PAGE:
Running a practical exam with several staff invigilating highlights, very clearly, the differences in approach to certain lab techniques. For a reaction heated to reflux, do we clamp the flask, the flask and the condenser, or the flask but with a second clamp loose around the condenser for a little stability? Are disposable nitrile gloves good enough for this type of use or that type of use? Can syringes be used, without needles, to measure reasonably accurate quantities? Does the hotplate sit on the clamp stand base or is the clamp angled for the hotplate to sit to one side? Do we clamp buchner flasks during vacuum filtration or not? What about clamping conical flasks on the hotplate during recrystallisation? For the practical exam, I try to take the pragmatic approach of ‘has made desired product in a manner the invigilator regards as safe and effective’ but on several levels I think we’re confusing students. I particularly enjoy the sometimes ‘scientific’ rationale for various perspectives.
Are chemists actually capable of reaching a consensus on what is safe and what poses an undue hazard in the lab?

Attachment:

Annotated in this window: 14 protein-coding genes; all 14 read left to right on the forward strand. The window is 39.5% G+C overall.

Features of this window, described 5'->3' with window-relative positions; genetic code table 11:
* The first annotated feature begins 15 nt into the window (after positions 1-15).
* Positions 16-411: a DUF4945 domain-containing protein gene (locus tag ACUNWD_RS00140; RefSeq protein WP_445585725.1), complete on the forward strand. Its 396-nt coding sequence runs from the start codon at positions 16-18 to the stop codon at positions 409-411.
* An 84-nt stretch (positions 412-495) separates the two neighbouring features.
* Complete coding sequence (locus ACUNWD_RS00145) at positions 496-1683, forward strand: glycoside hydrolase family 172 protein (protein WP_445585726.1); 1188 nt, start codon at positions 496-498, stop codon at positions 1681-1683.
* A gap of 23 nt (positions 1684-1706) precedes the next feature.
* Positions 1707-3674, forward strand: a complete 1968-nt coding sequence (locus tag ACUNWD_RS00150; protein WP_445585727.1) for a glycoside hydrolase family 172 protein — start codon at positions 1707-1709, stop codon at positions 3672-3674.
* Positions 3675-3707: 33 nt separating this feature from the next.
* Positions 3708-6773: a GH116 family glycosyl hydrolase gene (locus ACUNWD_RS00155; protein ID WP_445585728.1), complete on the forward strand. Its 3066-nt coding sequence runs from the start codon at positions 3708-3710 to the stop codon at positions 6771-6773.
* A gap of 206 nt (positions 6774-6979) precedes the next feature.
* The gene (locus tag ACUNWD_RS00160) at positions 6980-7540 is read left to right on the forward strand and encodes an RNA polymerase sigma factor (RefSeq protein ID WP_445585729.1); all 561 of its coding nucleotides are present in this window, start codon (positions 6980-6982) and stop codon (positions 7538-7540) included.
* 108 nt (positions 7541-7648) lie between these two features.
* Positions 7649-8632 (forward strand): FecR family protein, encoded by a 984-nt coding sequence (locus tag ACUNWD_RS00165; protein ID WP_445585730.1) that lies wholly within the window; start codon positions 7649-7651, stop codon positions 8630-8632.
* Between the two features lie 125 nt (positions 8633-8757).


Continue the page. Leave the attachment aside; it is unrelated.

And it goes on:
It must be very confusing for students who learn to do things one way in one class with one academic but a different way the next semester and so on. Who should they believe? Most of our students are capable chameleons: they modify their behaviour depending on who’s in the room (or who’s doing the marking). This means they’ll probably recall how they were taught by this person and do it that way. When they join a research group, chances are they’ll slowly slip in to the way of working they see around them. I wonder how many times the students are given a good explanation as to why they should or should not do things? And I wonder how often that’s based on reasonable evidence and safety rather than simply believing that one’s one way is the best?